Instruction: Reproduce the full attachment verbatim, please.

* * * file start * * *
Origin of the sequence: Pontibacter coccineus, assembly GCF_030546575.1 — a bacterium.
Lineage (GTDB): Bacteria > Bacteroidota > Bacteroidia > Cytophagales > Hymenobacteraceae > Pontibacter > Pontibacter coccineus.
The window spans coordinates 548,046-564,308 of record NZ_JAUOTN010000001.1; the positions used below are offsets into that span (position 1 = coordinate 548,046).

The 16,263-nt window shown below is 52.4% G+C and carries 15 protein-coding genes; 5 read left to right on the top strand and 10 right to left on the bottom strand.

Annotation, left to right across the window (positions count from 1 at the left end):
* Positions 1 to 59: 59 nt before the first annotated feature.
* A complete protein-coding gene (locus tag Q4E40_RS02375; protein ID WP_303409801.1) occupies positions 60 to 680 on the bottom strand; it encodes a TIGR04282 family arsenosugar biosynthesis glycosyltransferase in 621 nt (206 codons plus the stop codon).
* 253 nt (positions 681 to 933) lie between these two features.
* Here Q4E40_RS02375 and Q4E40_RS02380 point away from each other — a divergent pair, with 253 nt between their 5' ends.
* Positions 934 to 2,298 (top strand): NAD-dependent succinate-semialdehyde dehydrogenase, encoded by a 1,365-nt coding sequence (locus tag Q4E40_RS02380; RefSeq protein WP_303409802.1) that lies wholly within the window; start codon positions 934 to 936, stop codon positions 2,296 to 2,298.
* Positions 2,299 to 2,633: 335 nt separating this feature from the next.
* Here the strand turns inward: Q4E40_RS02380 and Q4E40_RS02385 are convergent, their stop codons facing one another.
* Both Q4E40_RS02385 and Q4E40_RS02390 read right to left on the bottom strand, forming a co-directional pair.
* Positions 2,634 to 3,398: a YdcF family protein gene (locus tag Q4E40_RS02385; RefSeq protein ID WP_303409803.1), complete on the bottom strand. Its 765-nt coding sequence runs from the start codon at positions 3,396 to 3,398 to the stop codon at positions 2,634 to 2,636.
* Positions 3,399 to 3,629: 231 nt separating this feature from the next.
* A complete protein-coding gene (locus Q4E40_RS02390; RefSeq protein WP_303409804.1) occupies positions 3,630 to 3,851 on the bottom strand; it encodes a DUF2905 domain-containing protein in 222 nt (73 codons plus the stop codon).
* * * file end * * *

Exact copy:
Origin of the sequence: Pontibacter coccineus, assembly GCF_030546575.1 — a bacterium.
Lineage (GTDB): Bacteria > Bacteroidota > Bacteroidia > Cytophagales > Hymenobacteraceae > Pontibacter > Pontibacter coccineus.
The window spans coordinates 548,046-564,308 of record NZ_JAUOTN010000001.1; the positions used below are offsets into that span (position 1 = coordinate 548,046).

The 16,263-nt window shown below is 52.4% G+C and carries 15 protein-coding genes; 5 read left to right on the top strand and 10 right to left on the bottom strand.

Annotation, left to right across the window (positions count from 1 at the left end):
* Positions 1 to 59: 59 nt before the first annotated feature.
* A complete protein-coding gene (locus tag Q4E40_RS02375; protein ID WP_303409801.1) occupies positions 60 to 680 on the bottom strand; it encodes a TIGR04282 family arsenosugar biosynthesis glycosyltransferase in 621 nt (206 codons plus the stop codon).
* 253 nt (positions 681 to 933) lie between these two features.
* Here Q4E40_RS02375 and Q4E40_RS02380 point away from each other — a divergent pair, with 253 nt between their 5' ends.
* Positions 934 to 2,298 (top strand): NAD-dependent succinate-semialdehyde dehydrogenase, encoded by a 1,365-nt coding sequence (locus tag Q4E40_RS02380; RefSeq protein WP_303409802.1) that lies wholly within the window; start codon positions 934 to 936, stop codon positions 2,296 to 2,298.
* Positions 2,299 to 2,633: 335 nt separating this feature from the next.
* Here the strand turns inward: Q4E40_RS02380 and Q4E40_RS02385 are convergent, their stop codons facing one another.
* Both Q4E40_RS02385 and Q4E40_RS02390 read right to left on the bottom strand, forming a co-directional pair.
* Positions 2,634 to 3,398: a YdcF family protein gene (locus tag Q4E40_RS02385; RefSeq protein ID WP_303409803.1), complete on the bottom strand. Its 765-nt coding sequence runs from the start codon at positions 3,396 to 3,398 to the stop codon at positions 2,634 to 2,636.
* Positions 3,399 to 3,629: 231 nt separating this feature from the next.
* A complete protein-coding gene (locus Q4E40_RS02390; RefSeq protein WP_303409804.1) occupies positions 3,630 to 3,851 on the bottom strand; it encodes a DUF2905 domain-containing protein in 222 nt (73 codons plus the stop codon).